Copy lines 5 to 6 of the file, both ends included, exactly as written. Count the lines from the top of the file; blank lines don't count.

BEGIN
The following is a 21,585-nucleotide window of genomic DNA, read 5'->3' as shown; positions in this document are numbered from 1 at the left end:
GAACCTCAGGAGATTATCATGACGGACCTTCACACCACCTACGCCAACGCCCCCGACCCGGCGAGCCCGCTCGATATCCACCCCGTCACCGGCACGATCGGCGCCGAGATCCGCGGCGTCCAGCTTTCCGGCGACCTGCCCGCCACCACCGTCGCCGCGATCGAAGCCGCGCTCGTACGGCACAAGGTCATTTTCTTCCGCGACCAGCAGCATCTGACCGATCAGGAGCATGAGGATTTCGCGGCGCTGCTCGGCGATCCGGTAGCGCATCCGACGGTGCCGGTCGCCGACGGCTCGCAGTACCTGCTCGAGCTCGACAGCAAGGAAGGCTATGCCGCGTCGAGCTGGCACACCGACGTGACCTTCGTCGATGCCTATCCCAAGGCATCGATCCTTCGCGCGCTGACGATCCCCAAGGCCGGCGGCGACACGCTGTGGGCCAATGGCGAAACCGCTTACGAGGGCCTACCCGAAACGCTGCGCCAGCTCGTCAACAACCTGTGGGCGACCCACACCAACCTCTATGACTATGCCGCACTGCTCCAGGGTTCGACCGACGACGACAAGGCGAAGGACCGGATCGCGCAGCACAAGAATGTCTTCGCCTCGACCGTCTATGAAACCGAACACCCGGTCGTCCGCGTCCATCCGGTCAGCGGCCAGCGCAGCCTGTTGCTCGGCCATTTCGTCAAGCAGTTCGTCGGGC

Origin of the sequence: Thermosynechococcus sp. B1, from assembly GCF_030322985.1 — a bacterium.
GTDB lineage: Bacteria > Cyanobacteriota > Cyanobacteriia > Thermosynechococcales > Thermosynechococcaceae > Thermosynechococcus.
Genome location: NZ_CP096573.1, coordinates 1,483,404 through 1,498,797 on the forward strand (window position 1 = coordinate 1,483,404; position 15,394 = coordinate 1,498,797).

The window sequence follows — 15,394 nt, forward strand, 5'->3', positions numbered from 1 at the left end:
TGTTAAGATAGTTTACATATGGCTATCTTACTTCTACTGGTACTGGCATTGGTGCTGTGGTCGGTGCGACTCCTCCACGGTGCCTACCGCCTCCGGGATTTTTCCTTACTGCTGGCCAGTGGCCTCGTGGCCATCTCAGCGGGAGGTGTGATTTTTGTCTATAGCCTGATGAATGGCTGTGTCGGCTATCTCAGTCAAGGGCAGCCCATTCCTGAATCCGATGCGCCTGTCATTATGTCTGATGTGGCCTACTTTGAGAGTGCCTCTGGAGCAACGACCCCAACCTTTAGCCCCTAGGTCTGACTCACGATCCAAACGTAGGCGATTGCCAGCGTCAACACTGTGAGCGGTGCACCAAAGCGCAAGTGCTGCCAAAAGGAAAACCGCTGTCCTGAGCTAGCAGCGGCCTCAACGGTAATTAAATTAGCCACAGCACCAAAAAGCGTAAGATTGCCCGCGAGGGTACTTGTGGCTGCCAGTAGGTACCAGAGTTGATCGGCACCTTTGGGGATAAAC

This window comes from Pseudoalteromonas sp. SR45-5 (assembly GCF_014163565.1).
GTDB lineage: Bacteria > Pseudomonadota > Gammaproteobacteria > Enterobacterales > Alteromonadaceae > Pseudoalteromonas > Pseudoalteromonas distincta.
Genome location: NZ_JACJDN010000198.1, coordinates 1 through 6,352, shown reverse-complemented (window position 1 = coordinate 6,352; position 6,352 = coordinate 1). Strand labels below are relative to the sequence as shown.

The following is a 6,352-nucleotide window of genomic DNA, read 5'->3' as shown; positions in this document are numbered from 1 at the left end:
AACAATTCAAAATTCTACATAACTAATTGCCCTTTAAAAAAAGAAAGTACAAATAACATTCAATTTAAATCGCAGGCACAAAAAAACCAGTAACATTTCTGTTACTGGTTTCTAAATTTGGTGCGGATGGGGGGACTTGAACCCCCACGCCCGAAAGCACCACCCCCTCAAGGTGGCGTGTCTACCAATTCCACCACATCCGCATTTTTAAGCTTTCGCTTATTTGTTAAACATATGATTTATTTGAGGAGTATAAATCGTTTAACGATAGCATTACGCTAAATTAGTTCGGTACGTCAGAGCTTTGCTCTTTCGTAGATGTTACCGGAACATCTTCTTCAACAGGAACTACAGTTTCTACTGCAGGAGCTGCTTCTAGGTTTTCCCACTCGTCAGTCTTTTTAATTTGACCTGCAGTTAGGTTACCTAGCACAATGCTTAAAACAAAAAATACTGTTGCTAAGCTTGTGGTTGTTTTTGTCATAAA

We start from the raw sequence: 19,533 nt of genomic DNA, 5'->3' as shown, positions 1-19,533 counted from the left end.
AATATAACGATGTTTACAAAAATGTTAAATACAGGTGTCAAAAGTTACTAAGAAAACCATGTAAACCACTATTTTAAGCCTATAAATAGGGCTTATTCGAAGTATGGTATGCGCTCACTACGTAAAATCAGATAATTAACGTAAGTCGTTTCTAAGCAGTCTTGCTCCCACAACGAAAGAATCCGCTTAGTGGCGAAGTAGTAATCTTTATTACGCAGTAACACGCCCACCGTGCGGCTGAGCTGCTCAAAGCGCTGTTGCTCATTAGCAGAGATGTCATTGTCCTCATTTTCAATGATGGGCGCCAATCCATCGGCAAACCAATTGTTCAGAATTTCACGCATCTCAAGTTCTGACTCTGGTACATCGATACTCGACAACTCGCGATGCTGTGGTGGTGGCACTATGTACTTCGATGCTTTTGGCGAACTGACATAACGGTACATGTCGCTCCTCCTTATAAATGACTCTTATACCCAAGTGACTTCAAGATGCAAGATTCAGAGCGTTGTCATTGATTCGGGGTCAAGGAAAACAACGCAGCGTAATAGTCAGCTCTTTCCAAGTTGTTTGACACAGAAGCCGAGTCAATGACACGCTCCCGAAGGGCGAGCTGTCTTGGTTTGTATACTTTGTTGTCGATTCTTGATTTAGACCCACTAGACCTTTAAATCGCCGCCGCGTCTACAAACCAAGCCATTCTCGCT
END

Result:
Genome location: NZ_CP096573.1, coordinates 1,483,404 through 1,498,797 on the forward strand (window position 1 = coordinate 1,483,404; position 15,394 = coordinate 1,498,797).

The window sequence follows — 15,394 nt, forward strand, 5'->3', positions numbered from 1 at the left end: